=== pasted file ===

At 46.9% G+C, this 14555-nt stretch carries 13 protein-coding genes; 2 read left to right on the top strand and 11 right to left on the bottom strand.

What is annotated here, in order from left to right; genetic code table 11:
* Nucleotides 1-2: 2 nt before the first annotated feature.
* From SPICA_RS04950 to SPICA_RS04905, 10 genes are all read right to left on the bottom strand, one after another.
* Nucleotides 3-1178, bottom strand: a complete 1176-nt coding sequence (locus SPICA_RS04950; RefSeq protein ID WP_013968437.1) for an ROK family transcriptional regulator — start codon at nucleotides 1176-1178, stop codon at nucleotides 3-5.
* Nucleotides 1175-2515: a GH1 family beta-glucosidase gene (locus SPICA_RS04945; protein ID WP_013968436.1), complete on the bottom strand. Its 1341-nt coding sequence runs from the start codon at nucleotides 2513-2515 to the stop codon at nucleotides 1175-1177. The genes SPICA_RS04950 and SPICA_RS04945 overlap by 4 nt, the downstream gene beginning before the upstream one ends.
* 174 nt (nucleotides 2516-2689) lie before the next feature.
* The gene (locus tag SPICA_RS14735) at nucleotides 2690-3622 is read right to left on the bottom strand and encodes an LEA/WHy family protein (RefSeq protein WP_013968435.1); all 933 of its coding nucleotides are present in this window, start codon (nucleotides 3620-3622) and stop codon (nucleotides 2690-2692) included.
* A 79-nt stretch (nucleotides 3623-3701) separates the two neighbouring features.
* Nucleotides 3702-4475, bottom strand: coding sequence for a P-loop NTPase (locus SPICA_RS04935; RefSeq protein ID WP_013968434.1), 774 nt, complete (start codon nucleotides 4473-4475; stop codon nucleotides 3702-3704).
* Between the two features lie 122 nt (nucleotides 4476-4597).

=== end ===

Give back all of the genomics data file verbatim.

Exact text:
At 46.9% G+C, this 14555-nt stretch carries 13 protein-coding genes; 2 read left to right on the top strand and 11 right to left on the bottom strand.

What is annotated here, in order from left to right; genetic code table 11:
* Nucleotides 1-2: 2 nt before the first annotated feature.
* From SPICA_RS04950 to SPICA_RS04905, 10 genes are all read right to left on the bottom strand, one after another.
* Nucleotides 3-1178, bottom strand: a complete 1176-nt coding sequence (locus SPICA_RS04950; RefSeq protein ID WP_013968437.1) for an ROK family transcriptional regulator — start codon at nucleotides 1176-1178, stop codon at nucleotides 3-5.
* Nucleotides 1175-2515: a GH1 family beta-glucosidase gene (locus SPICA_RS04945; protein ID WP_013968436.1), complete on the bottom strand. Its 1341-nt coding sequence runs from the start codon at nucleotides 2513-2515 to the stop codon at nucleotides 1175-1177. The genes SPICA_RS04950 and SPICA_RS04945 overlap by 4 nt, the downstream gene beginning before the upstream one ends.
* 174 nt (nucleotides 2516-2689) lie before the next feature.
* The gene (locus tag SPICA_RS14735) at nucleotides 2690-3622 is read right to left on the bottom strand and encodes an LEA/WHy family protein (RefSeq protein WP_013968435.1); all 933 of its coding nucleotides are present in this window, start codon (nucleotides 3620-3622) and stop codon (nucleotides 2690-2692) included.
* A 79-nt stretch (nucleotides 3623-3701) separates the two neighbouring features.
* Nucleotides 3702-4475, bottom strand: coding sequence for a P-loop NTPase (locus SPICA_RS04935; RefSeq protein ID WP_013968434.1), 774 nt, complete (start codon nucleotides 4473-4475; stop codon nucleotides 3702-3704).
* Between the two features lie 122 nt (nucleotides 4476-4597).